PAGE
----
lessons learned

I had a hard week this week. It had less to do with outside circumstances than life inside of my head. I am working on a piece that I have long admired, and actually have owned for nearly a decade, but never got around to performing. It’s a piece for viola and tape by Nico Muhly called Keep in Touch. I was prompted to get it up to performance shape by Gabriel Kahane, who as Creative Chair of the Oregon Symphony is producing a series of videos called Essential Sounds. He had in mind an interview with Nico, and I’d mentioned knowing of this piece, so one thing led to another… So with basically three weeks to prepare something from zero to ready-to-be-recorded live for video, I began work. I learned some interesting things that might be useful to others – either established professionals, or students, or anyone in between.

First, start with a can-do attitude. I used to have one of these! When I was in my 20’s, I would fearlessly approach very difficult works with the assumption that they were within my purview, and I would be able to perform them well. In the intervening 25-plus years, though, I guess I’ve learned what I don’t know more than what I do know. The negative has overshadowed the positive. Difficult pieces are approached more with trepidation and fear than curiosity and enthusiasm now. And that’s gotta change. I can’t continue in this way – I would quickly burn out or become a bundle of nerves, or both.

Second, don’t get ahead of yourself. I used to tell this to my students all the time. Start slow. Take measured steps. Learn small sections well, then move on to a new one. If only I would listen to my teacher-self! I knew this stuff, but I was not listening. I think that part o this is because of the nature of being in a major orchestra that does so much repertoire in a season. Music is stuffed in one end of the sausage grinder, and hopefully something palatable comes out the other end. Music has to be learned so quickly. So when I start work on any new piece, the first instinct is to take the whole thing in and digest it as quickly as possible, and try to get it up on its feet way too soon. So it was with the Muhly. I tried to get it working with the tape accompaniment way too soon. So technical aspects of the viola part weren’t ready. I also wasn’t familiar enough with the soundtrack. And the rhythmic solidity of the viola part wasn’t there yet, either. What this made for was a series of off-balance, technically poor, and very discouraging attempts to make it through large parts of a 12 minute piece way before I was realistically ready to even contemplate such things. As a very wise friend of mine said on Facebook after my meltdown, “take it slow”. Words to live by.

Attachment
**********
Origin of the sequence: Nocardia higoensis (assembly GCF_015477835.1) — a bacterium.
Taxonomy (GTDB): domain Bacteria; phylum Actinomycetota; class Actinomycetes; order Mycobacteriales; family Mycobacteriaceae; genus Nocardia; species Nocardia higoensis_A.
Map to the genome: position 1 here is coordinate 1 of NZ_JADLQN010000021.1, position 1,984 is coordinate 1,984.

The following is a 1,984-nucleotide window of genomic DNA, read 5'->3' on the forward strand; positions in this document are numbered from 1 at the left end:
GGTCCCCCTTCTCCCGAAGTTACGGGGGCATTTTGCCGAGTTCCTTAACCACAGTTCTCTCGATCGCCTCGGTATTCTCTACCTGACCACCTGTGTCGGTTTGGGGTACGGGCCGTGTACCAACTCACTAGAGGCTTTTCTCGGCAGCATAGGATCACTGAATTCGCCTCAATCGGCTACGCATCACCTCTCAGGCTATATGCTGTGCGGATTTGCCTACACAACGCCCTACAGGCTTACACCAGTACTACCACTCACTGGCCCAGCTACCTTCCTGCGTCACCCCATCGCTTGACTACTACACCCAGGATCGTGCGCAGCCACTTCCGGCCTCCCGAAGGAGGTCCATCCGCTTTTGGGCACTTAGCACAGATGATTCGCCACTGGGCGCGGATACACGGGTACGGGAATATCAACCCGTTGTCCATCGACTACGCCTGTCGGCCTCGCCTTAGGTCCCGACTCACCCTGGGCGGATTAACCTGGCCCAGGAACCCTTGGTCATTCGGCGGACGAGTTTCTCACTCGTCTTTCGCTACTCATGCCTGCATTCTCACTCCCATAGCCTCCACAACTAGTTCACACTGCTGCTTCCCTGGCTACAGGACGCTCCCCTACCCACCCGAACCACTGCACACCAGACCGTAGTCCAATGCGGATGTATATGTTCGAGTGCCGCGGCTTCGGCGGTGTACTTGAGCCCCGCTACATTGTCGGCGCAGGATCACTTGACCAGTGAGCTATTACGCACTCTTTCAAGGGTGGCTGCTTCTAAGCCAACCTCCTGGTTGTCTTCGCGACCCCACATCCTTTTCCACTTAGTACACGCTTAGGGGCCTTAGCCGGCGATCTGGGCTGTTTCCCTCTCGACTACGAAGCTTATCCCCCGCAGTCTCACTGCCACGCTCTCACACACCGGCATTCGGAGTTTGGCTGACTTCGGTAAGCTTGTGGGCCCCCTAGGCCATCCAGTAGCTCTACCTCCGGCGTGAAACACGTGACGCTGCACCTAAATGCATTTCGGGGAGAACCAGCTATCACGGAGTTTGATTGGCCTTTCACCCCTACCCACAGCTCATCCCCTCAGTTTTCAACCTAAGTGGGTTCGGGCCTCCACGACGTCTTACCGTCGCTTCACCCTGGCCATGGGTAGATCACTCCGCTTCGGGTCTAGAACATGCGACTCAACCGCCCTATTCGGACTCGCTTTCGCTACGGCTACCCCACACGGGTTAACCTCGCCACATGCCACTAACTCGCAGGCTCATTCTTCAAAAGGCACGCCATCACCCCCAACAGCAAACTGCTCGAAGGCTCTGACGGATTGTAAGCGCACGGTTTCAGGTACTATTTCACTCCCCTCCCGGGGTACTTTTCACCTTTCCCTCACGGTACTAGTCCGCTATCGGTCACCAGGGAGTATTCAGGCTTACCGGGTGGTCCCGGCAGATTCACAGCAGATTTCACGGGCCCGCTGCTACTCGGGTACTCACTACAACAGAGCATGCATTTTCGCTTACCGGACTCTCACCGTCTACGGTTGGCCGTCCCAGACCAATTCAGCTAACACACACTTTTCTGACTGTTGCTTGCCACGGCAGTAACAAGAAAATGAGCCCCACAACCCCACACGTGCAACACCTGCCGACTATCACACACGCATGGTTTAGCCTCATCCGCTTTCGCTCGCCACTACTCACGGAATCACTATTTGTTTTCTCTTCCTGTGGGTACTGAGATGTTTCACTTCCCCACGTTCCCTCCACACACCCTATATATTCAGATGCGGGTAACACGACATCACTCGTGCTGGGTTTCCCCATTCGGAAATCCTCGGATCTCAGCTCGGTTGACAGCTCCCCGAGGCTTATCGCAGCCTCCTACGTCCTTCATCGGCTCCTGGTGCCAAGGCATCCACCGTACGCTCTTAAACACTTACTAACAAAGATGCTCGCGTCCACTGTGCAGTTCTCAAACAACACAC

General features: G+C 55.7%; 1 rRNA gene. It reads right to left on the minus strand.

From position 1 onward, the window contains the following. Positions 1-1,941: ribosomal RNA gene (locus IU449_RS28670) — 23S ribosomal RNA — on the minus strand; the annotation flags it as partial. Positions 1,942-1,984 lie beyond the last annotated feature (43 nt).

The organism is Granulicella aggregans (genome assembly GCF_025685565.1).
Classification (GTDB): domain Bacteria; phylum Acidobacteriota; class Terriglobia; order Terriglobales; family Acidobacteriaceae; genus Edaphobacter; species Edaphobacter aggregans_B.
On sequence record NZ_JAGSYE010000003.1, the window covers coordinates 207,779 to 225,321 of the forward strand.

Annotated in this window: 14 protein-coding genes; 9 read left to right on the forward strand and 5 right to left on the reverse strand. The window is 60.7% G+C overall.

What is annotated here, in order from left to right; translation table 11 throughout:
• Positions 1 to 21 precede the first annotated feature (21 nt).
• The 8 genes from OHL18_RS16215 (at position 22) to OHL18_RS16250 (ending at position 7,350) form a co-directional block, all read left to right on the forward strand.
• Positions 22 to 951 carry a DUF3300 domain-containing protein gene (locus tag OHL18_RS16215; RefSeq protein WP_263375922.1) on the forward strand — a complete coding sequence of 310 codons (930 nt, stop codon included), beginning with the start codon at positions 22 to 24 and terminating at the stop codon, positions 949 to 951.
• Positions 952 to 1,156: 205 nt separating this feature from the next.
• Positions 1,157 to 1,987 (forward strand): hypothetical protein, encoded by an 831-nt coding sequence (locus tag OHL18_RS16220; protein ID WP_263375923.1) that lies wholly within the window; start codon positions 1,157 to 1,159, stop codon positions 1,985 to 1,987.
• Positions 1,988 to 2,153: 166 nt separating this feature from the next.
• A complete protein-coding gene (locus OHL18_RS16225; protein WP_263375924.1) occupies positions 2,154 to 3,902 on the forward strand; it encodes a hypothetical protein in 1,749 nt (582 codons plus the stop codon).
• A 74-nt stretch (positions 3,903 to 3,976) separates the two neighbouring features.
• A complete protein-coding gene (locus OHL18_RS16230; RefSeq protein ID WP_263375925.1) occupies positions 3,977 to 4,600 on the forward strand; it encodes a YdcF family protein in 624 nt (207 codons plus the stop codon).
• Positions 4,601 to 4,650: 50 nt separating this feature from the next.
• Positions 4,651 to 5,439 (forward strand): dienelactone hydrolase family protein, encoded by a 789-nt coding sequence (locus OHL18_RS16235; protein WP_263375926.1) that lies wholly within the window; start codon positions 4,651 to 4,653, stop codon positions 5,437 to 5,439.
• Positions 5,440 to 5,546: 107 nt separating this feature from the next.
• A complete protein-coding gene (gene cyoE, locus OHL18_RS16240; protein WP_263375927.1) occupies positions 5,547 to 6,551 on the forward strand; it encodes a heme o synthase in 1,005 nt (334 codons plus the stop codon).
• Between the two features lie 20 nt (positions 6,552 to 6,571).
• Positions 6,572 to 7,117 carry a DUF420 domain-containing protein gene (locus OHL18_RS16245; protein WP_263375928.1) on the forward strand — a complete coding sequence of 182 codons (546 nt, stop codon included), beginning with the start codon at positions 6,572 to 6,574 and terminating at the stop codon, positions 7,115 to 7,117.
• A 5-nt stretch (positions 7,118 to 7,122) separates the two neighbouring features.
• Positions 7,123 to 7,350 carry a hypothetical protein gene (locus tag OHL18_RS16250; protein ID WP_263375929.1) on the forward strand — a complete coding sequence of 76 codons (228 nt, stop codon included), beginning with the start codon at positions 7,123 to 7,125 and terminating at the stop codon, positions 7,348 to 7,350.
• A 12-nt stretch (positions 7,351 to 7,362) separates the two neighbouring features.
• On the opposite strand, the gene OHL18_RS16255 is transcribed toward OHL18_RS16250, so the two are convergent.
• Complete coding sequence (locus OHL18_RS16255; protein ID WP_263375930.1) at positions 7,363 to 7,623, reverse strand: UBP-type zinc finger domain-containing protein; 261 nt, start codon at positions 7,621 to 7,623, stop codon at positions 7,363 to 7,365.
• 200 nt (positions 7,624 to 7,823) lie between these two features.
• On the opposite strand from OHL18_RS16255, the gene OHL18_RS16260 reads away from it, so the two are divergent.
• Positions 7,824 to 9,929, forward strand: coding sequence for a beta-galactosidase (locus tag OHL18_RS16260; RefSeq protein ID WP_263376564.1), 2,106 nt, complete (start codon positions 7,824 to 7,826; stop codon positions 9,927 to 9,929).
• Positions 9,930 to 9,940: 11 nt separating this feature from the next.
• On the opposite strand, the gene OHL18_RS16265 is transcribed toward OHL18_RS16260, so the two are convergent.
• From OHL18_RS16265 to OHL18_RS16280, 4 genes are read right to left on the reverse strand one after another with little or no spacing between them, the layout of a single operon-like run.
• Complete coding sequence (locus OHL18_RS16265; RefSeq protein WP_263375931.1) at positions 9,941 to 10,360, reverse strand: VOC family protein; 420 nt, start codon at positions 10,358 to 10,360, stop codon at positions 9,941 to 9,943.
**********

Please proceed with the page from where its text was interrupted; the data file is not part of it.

Third, temper your expectations. I listen to a lot of great players. Some of them are colleagues who I hear at work, others are friends whose work I hear on recordings or on YouTube. Still others are in the constellation of fantastically talented superstars that either come through as soloists, or whose recordings I own. I hear their work, and think that’s the standard of playing that I aspire to. And that’s fine – but I have to also be realistic about what my end product will be. It’s not going to sound like Tabea Zimmermann or Roberto Diaz. I’m not at their level – never was, never will be. So when I record myself playing something, and hear all of the imperfections, I need to accept where I am right now, resolve to work harder to achieve more, and be happy with myself for putting in the effort. This is colored by my own complicated relationship with music and the viola, and I know that and am working on that relationship. But aspiring to greatness – while at the same time accepting the progress that actually gets made – is key.

Hopefully this brief therapy session was helpful to you – if you have any insights that you’ve developed in the course of your musical work, please comment!

OSO musicians play porch concerts

This weekend blessed us with some wonderful spring weather, and several of my colleagues in the Oregon Symphony gave impromptu concerts on their front (and sometimes back) porches. The wonderful photographer for the Classical Up Close series, Joe Cantrell, was on hand to document them, and here are some selected shots from his gallery on Facebook.

new oregon symphony recording released today

I’m so proud of this recording of Gabriel Kahane’s emergency shelter intake form. If you haven’t heard this piece, you owe it to yourself to check it out. Many of us may end up in this situation if things don’t improve in the next couple months.

And our recording of mid-century American works has only been out a few weeks – it’s also gaining critical recognition, and sounds fantastic.